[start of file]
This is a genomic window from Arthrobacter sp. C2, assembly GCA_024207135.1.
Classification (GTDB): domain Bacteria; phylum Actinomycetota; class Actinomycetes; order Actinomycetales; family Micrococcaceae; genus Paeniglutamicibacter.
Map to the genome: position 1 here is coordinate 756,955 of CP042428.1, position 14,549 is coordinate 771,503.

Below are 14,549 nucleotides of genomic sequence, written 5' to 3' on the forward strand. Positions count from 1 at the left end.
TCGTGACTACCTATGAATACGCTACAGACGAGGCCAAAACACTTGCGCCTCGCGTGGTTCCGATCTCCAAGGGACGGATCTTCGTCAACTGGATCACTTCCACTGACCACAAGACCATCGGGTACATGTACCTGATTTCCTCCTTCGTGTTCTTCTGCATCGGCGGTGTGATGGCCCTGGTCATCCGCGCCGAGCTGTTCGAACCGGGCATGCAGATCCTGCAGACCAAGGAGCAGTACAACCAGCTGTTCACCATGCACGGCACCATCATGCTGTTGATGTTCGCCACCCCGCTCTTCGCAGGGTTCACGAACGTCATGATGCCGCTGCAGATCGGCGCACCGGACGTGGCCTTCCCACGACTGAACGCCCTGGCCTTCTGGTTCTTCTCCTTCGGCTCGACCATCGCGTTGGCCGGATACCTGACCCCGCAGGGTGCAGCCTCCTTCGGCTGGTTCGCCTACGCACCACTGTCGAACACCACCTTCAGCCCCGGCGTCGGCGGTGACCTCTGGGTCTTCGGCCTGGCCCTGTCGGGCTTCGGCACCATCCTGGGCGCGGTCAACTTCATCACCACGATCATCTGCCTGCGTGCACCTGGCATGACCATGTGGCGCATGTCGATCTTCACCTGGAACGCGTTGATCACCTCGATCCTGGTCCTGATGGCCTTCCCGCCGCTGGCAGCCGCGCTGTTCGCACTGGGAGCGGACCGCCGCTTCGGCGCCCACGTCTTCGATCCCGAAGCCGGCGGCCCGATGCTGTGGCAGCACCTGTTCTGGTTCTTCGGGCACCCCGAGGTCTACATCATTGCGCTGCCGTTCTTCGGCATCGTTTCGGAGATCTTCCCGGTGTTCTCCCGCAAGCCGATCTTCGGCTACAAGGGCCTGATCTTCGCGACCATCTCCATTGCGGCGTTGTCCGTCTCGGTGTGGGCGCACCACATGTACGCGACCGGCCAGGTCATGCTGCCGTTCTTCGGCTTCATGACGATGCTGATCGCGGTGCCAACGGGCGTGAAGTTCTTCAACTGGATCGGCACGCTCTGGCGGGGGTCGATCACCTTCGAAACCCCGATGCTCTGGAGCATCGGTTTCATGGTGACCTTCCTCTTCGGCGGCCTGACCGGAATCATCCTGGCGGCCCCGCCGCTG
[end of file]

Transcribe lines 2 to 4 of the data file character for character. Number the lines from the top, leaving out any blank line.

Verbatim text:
Classification (GTDB): domain Bacteria; phylum Actinomycetota; class Actinomycetes; order Actinomycetales; family Micrococcaceae; genus Paeniglutamicibacter.
Map to the genome: position 1 here is coordinate 756,955 of CP042428.1, position 14,549 is coordinate 771,503.

Below are 14,549 nucleotides of genomic sequence, written 5' to 3' on the forward strand. Positions count from 1 at the left end.